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Schools will need 3,000 extra teachers to cater for population - Quinn

Ruairí Quinn says at the current ratio, thousands more staff will be needed – but that’s if the current ratio remains in place.

Ruairí Quinn made the comments while addressing a conference in Croke Park yesterday.
Ruairí Quinn made the comments while addressing a conference in Croke Park yesterday.
Image: Mark Stedman

EDUCATION MINISTER Ruairí Quinn has said the expected surge in the number of children living in Ireland in the coming years will mean Ireland will need to employ 3,000 extra teachers by 2015.

Speaking yesterday, the minister said Ireland’s ballooning population of younger people meant the total number of people in full0time education at various levels would continue to grow – and keeping the current pupil-teacher ratios would mean schools would have to hire more staff.

The total number of people in full-time education by 2017 would be 1.13 million, and would continue to rise until 2026, the minister said.

Last summer there were 515,000 pupils in the country’s primary schools, with a further 323,000 in second-level and 170,000 people in college – meaning Ireland’s total educational population was just over one million.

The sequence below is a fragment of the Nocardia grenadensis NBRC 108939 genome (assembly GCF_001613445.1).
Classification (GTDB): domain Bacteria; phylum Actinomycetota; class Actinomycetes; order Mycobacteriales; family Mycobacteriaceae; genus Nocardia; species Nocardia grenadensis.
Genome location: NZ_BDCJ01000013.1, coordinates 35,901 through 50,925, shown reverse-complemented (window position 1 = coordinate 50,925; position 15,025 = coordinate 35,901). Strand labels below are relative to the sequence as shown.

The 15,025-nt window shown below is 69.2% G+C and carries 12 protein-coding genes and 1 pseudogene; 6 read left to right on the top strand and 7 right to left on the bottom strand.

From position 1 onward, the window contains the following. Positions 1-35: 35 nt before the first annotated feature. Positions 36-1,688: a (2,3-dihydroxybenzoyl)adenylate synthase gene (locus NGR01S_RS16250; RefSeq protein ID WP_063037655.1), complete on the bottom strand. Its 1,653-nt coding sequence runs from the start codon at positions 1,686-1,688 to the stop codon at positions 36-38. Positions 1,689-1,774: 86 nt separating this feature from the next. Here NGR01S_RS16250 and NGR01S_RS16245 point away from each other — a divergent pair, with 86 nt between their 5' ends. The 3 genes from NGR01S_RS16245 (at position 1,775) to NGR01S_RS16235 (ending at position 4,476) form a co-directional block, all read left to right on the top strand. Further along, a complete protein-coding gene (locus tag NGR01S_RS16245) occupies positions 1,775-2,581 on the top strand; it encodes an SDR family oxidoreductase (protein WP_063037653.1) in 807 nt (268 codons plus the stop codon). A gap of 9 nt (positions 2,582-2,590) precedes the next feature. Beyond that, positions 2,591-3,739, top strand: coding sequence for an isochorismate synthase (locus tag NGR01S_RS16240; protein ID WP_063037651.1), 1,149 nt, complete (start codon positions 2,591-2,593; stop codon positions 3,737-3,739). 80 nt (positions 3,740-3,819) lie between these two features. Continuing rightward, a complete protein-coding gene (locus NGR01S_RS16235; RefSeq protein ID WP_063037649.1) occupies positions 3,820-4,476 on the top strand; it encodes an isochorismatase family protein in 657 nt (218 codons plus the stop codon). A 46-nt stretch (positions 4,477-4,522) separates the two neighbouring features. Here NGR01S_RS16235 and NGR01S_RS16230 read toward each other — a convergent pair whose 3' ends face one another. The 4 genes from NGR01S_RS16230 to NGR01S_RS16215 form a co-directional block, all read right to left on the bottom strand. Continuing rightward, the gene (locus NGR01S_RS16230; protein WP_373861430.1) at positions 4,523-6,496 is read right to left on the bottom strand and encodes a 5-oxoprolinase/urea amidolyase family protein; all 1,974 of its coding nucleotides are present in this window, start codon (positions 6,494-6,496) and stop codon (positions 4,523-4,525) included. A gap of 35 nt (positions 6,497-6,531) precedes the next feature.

The cost of hiring an extra 3,000 teachers could come in at about €100 million per year, however – meaning Quinn could opt to raise the pupil-teacher ratio instead of allowing circumstances where more teachers would be recruited, particularly if public pay remains out of reach under the Croke Park deal or a successor.

At the TASC conference on the Nordic education system in Croke Park, the minister also spoke of the pressure of ensuring that there were enough school buildings and facilities around the country to cater for the growing population.

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Quinn hinted that the country’s disadvantaged schools may escape the Budget knife this year, commenting that Ireland was already a “deeply unequal country” but that this could be better addressed through formal education than any other means.

He later added that DEIS schools, which helped to address educational disadvantage, could “deliver a much more equal society – liberating families and communities from structural disadvantage and the blight of intergenerational poverty.”

And more equal societies see reduced rates of crime, improved general levels of health and the other social ills which have such enormous economic costs.

At the same event, INTO deputy general secretary Noel Ward advised Quinn not to attempt to make further cuts to the DEIS sector, pointing out that he had been forced away from similar proposals in the 2012 Budget.

Read: Primary teachers warn against Budget cuts to disadvantaged schools

About the author:

Gavan Reilly

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